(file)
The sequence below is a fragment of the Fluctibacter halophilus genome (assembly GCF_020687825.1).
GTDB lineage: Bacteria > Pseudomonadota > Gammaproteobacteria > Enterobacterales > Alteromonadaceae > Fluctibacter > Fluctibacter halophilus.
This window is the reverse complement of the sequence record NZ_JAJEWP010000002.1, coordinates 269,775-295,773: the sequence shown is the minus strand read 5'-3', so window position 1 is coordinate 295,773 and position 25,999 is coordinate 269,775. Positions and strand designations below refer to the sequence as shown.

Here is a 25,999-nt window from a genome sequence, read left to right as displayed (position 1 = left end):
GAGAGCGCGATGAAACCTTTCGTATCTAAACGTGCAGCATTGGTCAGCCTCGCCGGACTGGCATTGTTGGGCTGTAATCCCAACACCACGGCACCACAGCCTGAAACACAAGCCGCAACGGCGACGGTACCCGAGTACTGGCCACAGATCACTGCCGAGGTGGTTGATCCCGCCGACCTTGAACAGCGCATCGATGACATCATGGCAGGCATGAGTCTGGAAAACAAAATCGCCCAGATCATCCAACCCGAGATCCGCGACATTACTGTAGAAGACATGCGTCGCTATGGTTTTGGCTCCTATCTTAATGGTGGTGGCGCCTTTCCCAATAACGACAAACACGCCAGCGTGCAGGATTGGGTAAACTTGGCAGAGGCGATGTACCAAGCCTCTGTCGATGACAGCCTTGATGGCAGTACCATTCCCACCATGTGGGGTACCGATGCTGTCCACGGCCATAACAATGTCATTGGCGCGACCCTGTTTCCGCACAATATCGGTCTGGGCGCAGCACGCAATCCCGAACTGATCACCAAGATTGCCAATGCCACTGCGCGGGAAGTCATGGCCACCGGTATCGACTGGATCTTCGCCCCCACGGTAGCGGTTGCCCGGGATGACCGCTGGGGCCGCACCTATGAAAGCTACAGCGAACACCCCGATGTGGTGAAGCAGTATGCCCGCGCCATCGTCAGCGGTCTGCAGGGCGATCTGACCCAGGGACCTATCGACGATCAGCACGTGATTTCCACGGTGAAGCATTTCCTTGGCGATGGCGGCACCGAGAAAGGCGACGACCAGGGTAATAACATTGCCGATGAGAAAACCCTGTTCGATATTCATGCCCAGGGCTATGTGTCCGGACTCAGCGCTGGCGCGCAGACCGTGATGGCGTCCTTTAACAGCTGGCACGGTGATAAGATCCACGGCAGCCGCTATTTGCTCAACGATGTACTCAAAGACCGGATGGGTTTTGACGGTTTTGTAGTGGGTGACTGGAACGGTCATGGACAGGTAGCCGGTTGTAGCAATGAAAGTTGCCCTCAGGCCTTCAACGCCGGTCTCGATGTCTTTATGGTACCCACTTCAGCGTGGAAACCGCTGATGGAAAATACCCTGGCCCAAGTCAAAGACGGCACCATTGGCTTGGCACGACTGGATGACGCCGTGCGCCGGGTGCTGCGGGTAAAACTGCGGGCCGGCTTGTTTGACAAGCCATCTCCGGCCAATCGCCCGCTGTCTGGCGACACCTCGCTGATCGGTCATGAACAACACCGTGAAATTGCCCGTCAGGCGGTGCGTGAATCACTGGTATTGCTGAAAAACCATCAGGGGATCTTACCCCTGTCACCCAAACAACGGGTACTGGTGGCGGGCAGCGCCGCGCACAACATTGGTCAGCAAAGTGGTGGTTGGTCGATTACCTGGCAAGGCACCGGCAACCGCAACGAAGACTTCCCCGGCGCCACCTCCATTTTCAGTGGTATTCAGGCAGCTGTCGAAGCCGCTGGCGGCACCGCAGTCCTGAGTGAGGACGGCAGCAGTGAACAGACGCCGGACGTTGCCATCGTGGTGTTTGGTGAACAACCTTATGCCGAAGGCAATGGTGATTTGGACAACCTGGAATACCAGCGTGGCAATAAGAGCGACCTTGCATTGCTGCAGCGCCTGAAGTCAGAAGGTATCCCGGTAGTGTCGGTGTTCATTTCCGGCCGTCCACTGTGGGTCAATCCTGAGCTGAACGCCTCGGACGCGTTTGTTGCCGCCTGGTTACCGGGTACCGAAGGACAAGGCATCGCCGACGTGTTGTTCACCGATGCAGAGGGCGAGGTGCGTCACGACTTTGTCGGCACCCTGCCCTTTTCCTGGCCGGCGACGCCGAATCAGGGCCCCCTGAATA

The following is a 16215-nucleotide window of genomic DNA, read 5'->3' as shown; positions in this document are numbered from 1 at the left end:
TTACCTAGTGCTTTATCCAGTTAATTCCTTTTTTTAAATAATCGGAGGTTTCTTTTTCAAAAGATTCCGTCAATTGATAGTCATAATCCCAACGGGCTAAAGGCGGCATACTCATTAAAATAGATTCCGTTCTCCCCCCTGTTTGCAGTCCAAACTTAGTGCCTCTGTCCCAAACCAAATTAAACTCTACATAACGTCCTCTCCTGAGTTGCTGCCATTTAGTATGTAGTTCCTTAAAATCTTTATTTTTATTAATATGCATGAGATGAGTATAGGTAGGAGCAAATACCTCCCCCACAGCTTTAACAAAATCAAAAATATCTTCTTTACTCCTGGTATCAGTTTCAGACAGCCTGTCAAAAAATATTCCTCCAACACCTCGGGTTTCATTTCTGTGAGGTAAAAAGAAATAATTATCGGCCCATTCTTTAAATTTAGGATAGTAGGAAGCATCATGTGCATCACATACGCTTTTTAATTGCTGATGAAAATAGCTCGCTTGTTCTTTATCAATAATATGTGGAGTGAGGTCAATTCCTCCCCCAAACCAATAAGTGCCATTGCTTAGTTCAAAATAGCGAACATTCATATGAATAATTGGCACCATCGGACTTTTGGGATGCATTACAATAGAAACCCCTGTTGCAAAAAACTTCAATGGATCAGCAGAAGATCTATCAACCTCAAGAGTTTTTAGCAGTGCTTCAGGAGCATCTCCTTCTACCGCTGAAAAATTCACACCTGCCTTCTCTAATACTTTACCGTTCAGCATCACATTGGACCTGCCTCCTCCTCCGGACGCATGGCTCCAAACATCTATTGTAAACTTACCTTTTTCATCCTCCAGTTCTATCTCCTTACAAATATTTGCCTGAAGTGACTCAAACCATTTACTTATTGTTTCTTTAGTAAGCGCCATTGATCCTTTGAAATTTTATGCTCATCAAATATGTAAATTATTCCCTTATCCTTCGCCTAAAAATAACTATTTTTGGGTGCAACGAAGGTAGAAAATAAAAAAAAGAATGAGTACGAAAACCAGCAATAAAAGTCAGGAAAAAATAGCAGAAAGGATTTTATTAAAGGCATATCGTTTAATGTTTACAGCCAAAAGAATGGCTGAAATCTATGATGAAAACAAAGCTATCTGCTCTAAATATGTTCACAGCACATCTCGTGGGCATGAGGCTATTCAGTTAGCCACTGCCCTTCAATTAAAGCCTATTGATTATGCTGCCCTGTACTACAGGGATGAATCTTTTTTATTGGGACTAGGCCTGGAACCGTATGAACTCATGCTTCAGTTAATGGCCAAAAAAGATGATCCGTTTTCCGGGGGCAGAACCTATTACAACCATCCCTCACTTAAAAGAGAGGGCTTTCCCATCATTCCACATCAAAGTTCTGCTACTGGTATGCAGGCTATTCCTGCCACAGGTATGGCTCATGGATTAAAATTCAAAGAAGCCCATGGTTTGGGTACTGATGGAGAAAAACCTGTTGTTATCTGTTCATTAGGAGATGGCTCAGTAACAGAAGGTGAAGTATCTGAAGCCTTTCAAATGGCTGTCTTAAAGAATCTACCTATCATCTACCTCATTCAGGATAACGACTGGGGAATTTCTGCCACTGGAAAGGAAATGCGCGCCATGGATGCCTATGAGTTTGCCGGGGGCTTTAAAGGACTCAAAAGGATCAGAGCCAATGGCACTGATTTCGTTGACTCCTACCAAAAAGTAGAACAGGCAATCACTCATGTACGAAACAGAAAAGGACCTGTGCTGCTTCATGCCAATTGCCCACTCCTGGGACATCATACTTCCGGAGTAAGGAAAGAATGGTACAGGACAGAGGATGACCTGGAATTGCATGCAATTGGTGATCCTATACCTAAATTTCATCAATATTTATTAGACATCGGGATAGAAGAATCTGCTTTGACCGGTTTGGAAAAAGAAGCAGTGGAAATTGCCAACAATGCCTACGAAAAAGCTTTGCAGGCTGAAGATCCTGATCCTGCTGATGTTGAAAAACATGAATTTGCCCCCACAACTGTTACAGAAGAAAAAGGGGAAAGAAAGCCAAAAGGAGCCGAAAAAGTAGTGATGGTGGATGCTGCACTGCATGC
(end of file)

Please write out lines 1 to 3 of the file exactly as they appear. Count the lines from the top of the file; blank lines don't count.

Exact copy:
The sequence below is a fragment of the Fluctibacter halophilus genome (assembly GCF_020687825.1).
GTDB lineage: Bacteria > Pseudomonadota > Gammaproteobacteria > Enterobacterales > Alteromonadaceae > Fluctibacter > Fluctibacter halophilus.
This window is the reverse complement of the sequence record NZ_JAJEWP010000002.1, coordinates 269,775-295,773: the sequence shown is the minus strand read 5'-3', so window position 1 is coordinate 295,773 and position 25,999 is coordinate 269,775. Positions and strand designations below refer to the sequence as shown.